Mum loses £1,000 Christmas money in bank transfer scam

A SINGLE mum-of-three in Hull has been left devastated after she was scammed out of all her Christmas spending money.

Tracy Shahar, 47, had worked hard to save £1,005 to make her family’s Christmas extra special.

Tracy Shahar is mother to Yasmin, 13, and Eathan, 11
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Instead, she’s now scrambling to keep up with her mortgage repayments and credit card bills after being conned by a person claiming to be from Santander’s fraud team.

She told Hull Live: “Everything at the moment is going towards Christmas.

“I am so fortunate that I have a mum and dad that are able to help me because If I didn’t I would not be able to pay my mortgage or credit card bills.

“It makes me feel sick because there are so many people out there who can’t do that.”

Ms Shahar was duped into transferring the money after she received a call informing her of “suspicious activity” on her account from someone claiming to be from Santander’s security team.

The fraudster told Ms Shahar an unauthorised direct debit of £933 to Carphone Warehouse had been set up.

What is a number spoofing scam and how can you spot one?

What is a number spoofing scam?

Fraudsters mask their real phone digits using a “number spoofing” scam which shows a fake one on a person’s caller ID.

They find out which bank you have an account with, either through a corrupt employee or by finding out your details on the “dark web” following a data leak.

They then use software so that it looks like they are calling or texting from the bank’s official number to trick you into handing over passcodes or other details.

Because it looks like the bank’s official number on your phone, texts and calls will appear in the same chain as other – legitimate – messages from your bank.

How to spot a scam

Banks will never ask you to hand over sensitive information such as passwords or passcodes.

They will also never request that you transfer money into another account.

Be wary of texts containing telephone numbers from what appears to be your bank.

Some banks do include their numbers in legitimate messages, but fraudsters also use this trick to get you to call them.

If in doubt, phone the number on the back of your debit card or on your bank’s website.

What to do if you’ve been scammed

If you are asked to transfer money or hand over log in details, put the phone down and report it to Action Fraud, the national fraud and cyber crime reporting centre, and your bank.

Even if you are savvy, you can still be tricked, as some fraudsters will ask you to hang up before calling you from what appears to be the bank’s number to convince you it’s not a scam.

But they’re just using their number spoofing software to fool you.

Instead, ring the bank yourself to check if the messages you have received are genuine.

Will you get your money back?

Sadly, if you’ve been tricked by a scammer into transferring money into another account or handing over log in details, you may not get your money back.

Banks often refuse to pay up when the customer is at fault, even if the scam is really convincing.

She checked her account and saw the money had been transferred to GE Capital.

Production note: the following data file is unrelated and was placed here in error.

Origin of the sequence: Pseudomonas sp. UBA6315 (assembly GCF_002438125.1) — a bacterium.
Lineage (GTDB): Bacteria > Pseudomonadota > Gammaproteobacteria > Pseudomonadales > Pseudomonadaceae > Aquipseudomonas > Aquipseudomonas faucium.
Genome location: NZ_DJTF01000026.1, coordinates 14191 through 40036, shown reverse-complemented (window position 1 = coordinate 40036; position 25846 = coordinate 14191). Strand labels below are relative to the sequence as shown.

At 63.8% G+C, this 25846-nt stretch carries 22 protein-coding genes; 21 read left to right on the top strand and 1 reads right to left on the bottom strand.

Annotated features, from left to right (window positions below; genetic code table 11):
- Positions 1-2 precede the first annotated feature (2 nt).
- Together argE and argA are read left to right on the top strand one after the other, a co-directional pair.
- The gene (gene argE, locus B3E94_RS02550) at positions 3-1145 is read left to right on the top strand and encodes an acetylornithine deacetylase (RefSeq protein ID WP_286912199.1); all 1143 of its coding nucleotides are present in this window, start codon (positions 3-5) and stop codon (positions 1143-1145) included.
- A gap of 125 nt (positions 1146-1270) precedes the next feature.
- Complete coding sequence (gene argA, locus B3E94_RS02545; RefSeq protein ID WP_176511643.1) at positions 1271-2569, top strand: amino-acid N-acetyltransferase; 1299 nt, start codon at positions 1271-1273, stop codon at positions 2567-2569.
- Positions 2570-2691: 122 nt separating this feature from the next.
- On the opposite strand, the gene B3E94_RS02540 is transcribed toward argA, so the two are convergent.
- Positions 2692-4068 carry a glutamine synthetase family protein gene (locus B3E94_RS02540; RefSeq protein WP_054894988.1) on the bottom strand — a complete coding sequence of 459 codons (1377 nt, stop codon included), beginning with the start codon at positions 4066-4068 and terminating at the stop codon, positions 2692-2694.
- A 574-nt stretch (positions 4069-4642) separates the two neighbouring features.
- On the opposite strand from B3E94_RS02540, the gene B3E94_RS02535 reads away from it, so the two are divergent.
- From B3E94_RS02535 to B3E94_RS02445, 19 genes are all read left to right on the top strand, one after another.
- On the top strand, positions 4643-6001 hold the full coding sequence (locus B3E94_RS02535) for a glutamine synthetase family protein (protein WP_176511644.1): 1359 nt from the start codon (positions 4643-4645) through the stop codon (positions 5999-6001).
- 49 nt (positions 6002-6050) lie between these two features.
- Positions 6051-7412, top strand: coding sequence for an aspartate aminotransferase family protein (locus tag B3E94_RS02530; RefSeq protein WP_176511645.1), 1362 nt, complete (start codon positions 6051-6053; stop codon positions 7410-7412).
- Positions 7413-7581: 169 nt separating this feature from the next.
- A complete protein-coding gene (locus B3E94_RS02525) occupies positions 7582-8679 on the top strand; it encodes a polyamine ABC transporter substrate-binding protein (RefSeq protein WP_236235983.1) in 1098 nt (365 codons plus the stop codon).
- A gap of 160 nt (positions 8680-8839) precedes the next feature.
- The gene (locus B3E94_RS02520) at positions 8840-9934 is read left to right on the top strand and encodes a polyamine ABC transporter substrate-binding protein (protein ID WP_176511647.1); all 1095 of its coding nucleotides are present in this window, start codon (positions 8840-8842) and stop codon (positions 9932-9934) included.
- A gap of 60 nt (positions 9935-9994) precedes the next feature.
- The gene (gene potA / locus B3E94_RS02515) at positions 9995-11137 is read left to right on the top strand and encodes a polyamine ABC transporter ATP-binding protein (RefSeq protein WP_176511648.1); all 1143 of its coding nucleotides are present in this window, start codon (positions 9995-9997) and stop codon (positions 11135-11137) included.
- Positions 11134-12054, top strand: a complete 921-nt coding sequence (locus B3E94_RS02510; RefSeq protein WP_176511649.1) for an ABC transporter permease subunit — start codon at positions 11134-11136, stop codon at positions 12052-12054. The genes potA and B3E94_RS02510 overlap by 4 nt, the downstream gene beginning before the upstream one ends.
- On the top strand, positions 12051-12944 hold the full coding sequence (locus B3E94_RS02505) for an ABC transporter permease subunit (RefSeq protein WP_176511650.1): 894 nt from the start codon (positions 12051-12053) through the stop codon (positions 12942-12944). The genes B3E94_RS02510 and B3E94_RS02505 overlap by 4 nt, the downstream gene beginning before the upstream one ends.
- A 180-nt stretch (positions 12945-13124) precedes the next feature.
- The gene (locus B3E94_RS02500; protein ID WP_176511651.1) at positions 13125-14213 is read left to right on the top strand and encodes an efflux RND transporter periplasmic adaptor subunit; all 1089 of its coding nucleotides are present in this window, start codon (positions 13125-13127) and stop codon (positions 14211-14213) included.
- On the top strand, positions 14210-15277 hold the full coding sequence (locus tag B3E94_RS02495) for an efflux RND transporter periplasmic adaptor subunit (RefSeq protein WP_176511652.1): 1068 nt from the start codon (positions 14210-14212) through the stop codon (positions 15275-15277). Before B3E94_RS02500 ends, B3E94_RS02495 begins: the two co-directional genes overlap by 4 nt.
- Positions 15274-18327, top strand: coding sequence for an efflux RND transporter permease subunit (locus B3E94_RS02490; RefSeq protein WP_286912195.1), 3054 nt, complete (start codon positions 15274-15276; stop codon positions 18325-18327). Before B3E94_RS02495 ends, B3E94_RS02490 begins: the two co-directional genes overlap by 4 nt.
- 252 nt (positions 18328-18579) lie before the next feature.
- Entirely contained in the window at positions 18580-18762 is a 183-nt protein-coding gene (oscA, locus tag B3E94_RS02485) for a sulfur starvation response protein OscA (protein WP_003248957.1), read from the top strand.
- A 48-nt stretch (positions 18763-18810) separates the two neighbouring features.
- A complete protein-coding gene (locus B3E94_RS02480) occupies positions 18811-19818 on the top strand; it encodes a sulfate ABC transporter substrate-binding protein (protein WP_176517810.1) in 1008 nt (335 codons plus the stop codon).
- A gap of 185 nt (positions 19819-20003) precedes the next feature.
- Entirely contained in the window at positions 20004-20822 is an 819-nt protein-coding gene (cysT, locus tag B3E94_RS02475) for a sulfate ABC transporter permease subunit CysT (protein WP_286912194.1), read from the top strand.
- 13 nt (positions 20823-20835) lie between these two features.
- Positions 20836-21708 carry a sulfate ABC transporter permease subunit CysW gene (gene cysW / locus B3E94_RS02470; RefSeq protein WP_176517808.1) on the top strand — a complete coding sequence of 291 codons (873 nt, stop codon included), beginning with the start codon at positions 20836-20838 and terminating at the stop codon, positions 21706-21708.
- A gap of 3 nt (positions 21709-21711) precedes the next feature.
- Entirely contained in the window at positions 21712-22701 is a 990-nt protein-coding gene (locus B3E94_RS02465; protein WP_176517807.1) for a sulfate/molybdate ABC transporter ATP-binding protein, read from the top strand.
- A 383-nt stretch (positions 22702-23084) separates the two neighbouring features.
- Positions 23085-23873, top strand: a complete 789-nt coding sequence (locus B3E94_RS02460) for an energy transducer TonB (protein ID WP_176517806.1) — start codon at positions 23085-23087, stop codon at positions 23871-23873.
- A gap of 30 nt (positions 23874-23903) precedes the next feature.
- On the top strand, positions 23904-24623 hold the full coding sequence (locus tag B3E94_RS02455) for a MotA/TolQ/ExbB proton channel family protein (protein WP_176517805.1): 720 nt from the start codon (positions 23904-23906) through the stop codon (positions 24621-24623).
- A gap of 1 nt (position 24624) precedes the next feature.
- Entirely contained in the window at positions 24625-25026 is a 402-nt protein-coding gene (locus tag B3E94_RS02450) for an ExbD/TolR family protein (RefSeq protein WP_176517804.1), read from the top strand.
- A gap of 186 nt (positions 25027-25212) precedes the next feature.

Ms Shahar was told to transfer her remaining money to a separate account where it would be kept safe.

The mum claims she was roped in by the fraudster’s poised telephone manner and asked him to confirm he was an employee of the bank.

The scammer was “extremely professional” and told Ms Shahar to check the number that he was calling from.

When she rang Santander later that night to check the transfer and ask when her new account would be set up the real bank employee had to break it to her that she had been a victim of a scam.

Ms Shahar is still uncertain if she’ll be able to recover any of the money she has lost.

It’s unclear what type of scam Ms Shahar has been a victim of, but it appears she’s been conned by a “number spoofing” fraud.

Last month, The Sun reported on a father-of-two in Arbroath, Scotland who was also left penniless in the run up to Christmas after unwittingly handed over £3,100 to fraudsters who had mirrored the number for RBS’s real enquiries line.

Rhys Tapley, 31, was also convinced by the scammer that he was the victim of fraud before transferring into what was claimed to be a secure account.

Another man, a gardener from Chichester, lost nearly £10,000 when he was called by a person claiming to be from HM Revenues and Customs (HMRC).

David Hunt, 61, only managed to recover £422 of the £9,690 lost.

A spokesperson for Santander told Hull Live: “We are sympathetic to Mrs Shahar’s situation and to all who suffer distress at the hands of criminals who carry out scams.

“The customer was presented with several fraud and scam warning messages during her online payment, unfortunately, despite these warnings, Mrs Shahar authorised the transfer of the money to the fraudster she was speaking to.

“We welcome the involvement of the media to help raise awareness of scams. We hope it will reinforce our own campaigns to protect and educate customers and remind them to follow our specific guidance about avoiding scams when using online banking.

“Alongside this we continue to work closely with the authorities, other partners and the industry to combat fraud, as well as helping the police to ensure the criminals who cause such misery are brought to justice.”

Action Fraud advises people “to be wary of any unsolicited phone calls, especially when they ask for your personal or financial details.”

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